Thursday, April 3, 2014

Don't be ambiguous. Commit.

I have been working on some paintings that I started in the past but had not finished.  With each one, even though they were started, I have had to go back to the beginning.  I thought at first this was because I had lost my train of thought and needed to find my way back into the painting.  It is more complicated.  I had to go back to the beginning because in each painting I had not done the work that needs to be done at the start of a painting.  I had not decided what it was that I wanted to do.  It's probably why I never finished the paintings.

I had not made basic, essential decisions about the value distribution in the design. About shapes.  Really, I had not decided what the painting's story was. You can't reach a destination if you don't know where you want to go. I'm rather shocked by the ambiguousness of my block-ins, about my reluctance to make decisions and commit to a direction.  What I am having to do with each of these paintings, is to decide.  Is to commit.

What shape exactly do I want a field to be.  What is the purpose of this tree to the design.  Do I want the painting to be about the sky or the land.  What is the focal point.  A blob of a tree is randomly placed because I didn't stop, observe what was happening in the landscape and decide how the tree was useful. I didn't make a decision about what to change and what to keep.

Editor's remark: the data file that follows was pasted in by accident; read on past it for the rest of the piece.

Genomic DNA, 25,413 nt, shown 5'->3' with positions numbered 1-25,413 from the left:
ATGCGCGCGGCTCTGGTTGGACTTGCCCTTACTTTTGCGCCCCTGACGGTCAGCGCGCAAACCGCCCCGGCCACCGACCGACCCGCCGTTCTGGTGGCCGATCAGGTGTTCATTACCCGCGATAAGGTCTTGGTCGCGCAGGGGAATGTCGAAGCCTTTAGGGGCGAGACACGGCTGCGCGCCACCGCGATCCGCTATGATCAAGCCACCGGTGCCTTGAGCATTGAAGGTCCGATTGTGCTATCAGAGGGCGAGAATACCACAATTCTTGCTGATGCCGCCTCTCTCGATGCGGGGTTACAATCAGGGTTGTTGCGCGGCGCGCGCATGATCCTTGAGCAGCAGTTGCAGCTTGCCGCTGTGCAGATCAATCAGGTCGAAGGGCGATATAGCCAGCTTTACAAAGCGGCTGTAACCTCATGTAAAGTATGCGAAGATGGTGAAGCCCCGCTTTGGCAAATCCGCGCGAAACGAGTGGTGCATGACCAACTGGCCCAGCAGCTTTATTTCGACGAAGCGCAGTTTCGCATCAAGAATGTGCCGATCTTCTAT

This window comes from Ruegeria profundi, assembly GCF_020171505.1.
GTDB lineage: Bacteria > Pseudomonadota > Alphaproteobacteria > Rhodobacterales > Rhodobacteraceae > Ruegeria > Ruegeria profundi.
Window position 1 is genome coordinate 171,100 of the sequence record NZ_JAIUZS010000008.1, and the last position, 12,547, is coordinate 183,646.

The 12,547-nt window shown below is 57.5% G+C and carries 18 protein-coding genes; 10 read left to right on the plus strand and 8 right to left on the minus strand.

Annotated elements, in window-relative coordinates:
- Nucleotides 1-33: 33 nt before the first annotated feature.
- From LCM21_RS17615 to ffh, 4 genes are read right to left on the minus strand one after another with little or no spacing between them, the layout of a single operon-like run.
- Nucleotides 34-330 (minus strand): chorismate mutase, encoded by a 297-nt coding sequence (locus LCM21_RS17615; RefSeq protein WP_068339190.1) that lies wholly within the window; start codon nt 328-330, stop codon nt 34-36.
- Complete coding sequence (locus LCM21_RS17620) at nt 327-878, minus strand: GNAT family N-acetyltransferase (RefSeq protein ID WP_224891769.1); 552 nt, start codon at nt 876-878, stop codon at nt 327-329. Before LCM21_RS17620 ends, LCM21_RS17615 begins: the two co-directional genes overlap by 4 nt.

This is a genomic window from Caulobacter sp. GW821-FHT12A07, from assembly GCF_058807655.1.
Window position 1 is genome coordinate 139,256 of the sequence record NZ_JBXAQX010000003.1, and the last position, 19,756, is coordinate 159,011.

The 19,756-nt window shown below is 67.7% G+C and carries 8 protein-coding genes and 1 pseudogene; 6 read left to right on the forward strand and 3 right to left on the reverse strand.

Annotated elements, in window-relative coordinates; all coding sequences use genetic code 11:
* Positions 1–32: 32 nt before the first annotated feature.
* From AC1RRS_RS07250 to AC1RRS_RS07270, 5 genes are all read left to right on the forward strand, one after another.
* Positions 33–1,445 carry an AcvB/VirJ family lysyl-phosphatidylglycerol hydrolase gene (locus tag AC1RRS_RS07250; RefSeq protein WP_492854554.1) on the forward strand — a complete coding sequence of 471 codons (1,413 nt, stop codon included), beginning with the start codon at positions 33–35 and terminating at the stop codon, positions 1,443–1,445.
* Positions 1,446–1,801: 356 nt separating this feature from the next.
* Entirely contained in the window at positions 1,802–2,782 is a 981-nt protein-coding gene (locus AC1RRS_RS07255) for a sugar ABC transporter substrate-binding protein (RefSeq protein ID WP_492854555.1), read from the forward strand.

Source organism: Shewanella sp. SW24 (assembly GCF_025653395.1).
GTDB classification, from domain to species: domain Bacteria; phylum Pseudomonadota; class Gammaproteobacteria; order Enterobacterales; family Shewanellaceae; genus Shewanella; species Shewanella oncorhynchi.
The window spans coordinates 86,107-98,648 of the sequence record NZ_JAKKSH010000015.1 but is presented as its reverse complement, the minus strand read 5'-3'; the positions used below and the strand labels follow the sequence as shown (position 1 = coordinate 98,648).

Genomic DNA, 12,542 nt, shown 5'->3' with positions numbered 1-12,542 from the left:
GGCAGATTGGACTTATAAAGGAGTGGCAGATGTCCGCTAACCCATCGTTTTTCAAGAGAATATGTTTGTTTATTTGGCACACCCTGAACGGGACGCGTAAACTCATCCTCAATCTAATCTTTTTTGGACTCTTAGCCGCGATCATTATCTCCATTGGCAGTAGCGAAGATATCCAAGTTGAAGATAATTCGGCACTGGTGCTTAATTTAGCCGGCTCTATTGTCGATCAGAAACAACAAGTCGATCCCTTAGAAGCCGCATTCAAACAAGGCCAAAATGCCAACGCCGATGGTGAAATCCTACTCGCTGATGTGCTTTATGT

Block-ins may be loose, but they are the bedrock of the decisions that make a painting.  Don't be ambiguous.  How can the viewer understand what I am seeing, if I am not clear about it myself, and not clear about how I want to organize that information.  Decisions about value, shape, placement and design have nothing to do with style, or whether a painting is loosely or tightly rendered. They are the artistic process itself. Confront and solve each painting from the moment you pick up a pencil or brush.  You can experiment with possible solutions, and they are infinite, but you can't paint the painting until you commit to one solution. Then, everything you do must support the direction you have chosen.

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